Is it reasonable to expect Housing staff to act with an ounce of humanity?

Saturday, February 27, 2016

Code of Ethical Conduct

All NSW public servants, and in particular those who work directly with the public like Housing or DoCS workers, are governed by a beautifully written document titled Code of Ethical Conduct.

It is 29 pages long the core principles are Integrity, Trust, Service and Accountability.
[Okay, stop laughing now]
You can just tell that it took a back room team a year to write it and then an additional year to have it peer reviewed and then many more months to get the legal language correct. All this so that it can sit in the public servant's bottom drawer and be ignored.

And what happens if they breach it?
Well, they get investigated. Not by an independent team or an outside body - they get to investigate themselves. I wonder how often they find themselves guilty? 

So next time you are heading down to the Housing office, print out the list below and score when they comply with the code. Offer the staff member a report card or better still - offer to send their report card to their Team Leader.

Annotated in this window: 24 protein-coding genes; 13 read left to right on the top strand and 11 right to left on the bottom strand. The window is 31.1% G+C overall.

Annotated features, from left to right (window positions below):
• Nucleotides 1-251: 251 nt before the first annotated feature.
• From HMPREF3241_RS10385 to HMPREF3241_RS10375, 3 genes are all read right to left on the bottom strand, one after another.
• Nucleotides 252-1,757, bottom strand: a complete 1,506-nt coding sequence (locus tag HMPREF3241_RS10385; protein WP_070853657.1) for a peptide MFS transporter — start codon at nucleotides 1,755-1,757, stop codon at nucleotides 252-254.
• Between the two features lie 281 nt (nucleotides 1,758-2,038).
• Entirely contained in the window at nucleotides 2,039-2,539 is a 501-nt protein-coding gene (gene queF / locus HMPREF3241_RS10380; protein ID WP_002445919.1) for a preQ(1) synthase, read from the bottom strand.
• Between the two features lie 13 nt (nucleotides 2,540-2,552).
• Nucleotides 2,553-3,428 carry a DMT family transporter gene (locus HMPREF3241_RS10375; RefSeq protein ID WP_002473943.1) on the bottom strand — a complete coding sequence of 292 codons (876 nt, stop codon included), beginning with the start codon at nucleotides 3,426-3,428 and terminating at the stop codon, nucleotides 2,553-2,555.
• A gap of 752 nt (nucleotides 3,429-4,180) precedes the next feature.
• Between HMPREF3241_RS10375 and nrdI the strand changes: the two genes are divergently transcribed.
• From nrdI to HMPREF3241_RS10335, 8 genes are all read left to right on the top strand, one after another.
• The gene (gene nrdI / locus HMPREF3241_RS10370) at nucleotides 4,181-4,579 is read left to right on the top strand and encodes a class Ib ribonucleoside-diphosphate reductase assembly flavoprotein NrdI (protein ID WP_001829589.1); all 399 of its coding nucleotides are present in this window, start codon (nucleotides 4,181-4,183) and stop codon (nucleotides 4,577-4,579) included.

• Consider people equally without prejudice or favour 
• Act professionally with honesty, consistency and impartiality 
• Take responsibility for situations, showing leadership and courage 
• Place public interest over personal interest. 

• Appreciate difference and welcome learning from others 
• Build relationships based on mutual respect 
• Uphold the law, institutions of government and democratic principles 
• Communicate intentions clearly and invite teamwork and collaboration 
• Provide apolitical and non-partisan advice. 

• Provide services fairly with a focus on client needs 
• Be flexible, innovative and reliable in service delivery 
• Engage with the not-for-profit and business sectors to develop and implement service solutions 
• Focus on quality while maximising service delivery. 

• Recruit and promote staff on merit 
• Take responsibility for decisions and actions 
• Provide transparency to enable public scrutiny 
• Observe standards for safety 
• Be fiscally responsible and focus on efficient, effective and prudent use of resources.

Tuesday, February 16, 2016

Rotten eggs float

Have you ever sat across from a Housing staff member in an interview or at the counter and wondered... how the hell does this person manage to get away with being so incompetent?
Like most bureaucrats, the more inept the person – the higher they rise to the top.